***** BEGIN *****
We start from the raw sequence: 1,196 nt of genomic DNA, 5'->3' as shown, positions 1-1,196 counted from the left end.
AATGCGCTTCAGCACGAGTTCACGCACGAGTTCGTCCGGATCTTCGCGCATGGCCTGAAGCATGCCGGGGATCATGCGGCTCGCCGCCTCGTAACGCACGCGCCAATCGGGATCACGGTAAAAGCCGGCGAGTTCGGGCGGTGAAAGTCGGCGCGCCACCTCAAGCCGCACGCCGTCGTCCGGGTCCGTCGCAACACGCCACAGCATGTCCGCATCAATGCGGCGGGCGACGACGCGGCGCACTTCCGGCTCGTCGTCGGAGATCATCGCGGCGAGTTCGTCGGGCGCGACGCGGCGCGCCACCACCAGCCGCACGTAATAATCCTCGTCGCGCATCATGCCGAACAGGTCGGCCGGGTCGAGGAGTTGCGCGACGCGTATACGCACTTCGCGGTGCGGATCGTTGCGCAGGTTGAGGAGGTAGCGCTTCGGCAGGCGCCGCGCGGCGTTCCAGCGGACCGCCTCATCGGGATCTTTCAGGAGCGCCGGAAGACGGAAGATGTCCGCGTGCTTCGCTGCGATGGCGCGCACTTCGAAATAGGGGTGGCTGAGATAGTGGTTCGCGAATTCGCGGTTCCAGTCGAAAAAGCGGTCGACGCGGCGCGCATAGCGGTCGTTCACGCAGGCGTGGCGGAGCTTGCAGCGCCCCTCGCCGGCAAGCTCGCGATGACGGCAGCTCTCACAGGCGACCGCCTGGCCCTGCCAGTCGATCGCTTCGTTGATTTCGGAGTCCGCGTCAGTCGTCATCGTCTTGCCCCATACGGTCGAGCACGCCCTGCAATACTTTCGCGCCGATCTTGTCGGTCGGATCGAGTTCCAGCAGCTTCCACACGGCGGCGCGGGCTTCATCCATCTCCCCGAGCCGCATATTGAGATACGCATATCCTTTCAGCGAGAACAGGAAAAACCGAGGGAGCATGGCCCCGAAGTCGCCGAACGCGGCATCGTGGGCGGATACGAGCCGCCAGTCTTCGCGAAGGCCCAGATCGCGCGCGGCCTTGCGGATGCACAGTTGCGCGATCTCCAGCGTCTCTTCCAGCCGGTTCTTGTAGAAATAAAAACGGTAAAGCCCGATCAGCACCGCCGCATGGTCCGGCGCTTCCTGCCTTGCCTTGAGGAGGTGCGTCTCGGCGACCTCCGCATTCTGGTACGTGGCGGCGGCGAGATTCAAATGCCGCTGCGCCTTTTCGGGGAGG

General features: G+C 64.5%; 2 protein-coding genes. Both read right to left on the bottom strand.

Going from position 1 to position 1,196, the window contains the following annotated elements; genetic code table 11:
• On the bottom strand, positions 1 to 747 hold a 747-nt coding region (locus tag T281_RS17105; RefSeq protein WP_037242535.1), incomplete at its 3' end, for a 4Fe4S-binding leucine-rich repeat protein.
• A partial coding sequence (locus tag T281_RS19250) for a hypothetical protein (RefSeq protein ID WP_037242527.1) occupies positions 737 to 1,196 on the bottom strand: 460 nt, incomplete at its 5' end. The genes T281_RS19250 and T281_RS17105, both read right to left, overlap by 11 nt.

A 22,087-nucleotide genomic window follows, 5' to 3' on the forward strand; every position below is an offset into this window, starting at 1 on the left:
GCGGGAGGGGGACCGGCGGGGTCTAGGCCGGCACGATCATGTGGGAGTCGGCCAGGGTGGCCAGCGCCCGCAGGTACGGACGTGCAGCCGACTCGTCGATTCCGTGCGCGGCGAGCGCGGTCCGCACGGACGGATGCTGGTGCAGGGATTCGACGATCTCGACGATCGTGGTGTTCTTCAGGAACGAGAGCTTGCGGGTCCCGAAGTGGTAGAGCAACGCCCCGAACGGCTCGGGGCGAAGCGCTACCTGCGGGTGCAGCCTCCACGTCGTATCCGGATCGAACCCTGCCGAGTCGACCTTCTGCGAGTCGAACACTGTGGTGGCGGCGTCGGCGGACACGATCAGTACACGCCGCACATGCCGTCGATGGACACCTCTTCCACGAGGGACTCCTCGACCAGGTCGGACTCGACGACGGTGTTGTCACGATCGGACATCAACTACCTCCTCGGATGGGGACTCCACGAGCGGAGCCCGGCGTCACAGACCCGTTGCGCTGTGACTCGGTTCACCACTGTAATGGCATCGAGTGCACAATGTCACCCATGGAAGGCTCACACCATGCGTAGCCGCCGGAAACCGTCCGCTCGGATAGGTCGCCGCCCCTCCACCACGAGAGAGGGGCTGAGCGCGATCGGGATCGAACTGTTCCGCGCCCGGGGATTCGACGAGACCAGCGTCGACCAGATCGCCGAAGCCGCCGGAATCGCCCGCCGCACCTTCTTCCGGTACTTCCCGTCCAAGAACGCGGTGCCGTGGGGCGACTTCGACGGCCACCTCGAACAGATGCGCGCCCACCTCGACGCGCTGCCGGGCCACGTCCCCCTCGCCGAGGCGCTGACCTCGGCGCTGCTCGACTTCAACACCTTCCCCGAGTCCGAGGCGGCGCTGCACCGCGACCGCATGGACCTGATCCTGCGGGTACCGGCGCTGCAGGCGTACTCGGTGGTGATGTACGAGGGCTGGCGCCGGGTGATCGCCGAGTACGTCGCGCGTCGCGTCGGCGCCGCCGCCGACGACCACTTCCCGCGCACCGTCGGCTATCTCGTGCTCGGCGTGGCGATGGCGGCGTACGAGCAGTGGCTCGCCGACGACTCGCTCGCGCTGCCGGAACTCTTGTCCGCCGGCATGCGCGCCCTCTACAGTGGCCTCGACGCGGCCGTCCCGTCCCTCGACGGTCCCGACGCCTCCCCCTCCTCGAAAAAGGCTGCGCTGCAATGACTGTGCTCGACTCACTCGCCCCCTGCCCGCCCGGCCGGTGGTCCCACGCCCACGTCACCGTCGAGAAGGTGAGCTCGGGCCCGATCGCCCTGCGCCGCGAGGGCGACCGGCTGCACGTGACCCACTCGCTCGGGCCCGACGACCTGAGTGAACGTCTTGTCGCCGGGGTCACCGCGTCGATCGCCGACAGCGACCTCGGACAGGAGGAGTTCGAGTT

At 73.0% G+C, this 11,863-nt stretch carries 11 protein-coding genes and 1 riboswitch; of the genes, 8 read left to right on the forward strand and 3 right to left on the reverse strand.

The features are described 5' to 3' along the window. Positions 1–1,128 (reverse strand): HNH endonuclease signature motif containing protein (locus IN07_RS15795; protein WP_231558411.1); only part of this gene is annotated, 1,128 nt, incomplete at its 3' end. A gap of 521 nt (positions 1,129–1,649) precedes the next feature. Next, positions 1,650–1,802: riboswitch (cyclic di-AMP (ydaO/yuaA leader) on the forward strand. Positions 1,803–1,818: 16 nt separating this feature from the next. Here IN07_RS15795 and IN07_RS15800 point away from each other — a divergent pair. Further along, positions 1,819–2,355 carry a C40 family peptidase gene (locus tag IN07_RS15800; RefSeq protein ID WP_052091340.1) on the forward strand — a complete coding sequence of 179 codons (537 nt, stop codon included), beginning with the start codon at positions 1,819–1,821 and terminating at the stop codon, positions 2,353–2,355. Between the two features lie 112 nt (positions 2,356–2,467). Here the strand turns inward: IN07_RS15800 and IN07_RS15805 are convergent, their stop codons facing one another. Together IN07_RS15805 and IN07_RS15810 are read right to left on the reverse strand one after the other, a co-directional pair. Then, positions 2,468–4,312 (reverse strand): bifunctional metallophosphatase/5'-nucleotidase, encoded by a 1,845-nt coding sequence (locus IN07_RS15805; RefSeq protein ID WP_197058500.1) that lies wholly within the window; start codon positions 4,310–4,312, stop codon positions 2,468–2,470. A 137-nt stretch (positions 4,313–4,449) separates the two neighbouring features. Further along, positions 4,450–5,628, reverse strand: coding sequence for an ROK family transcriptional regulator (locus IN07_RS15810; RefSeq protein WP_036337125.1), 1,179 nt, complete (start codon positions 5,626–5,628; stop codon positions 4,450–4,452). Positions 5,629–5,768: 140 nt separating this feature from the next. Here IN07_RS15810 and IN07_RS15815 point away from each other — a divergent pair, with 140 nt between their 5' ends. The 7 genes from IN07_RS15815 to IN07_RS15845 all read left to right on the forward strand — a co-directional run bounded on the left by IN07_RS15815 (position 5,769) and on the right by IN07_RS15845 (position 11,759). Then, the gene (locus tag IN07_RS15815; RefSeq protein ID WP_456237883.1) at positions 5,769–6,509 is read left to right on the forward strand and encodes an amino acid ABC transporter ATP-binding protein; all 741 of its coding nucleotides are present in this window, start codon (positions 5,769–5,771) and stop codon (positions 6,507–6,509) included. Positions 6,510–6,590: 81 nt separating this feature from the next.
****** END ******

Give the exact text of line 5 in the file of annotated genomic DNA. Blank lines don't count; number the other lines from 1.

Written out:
• On the bottom strand, positions 1 to 747 hold a 747-nt coding region (locus tag T281_RS17105; RefSeq protein WP_037242535.1), incomplete at its 3' end, for a 4Fe4S-binding leucine-rich repeat protein.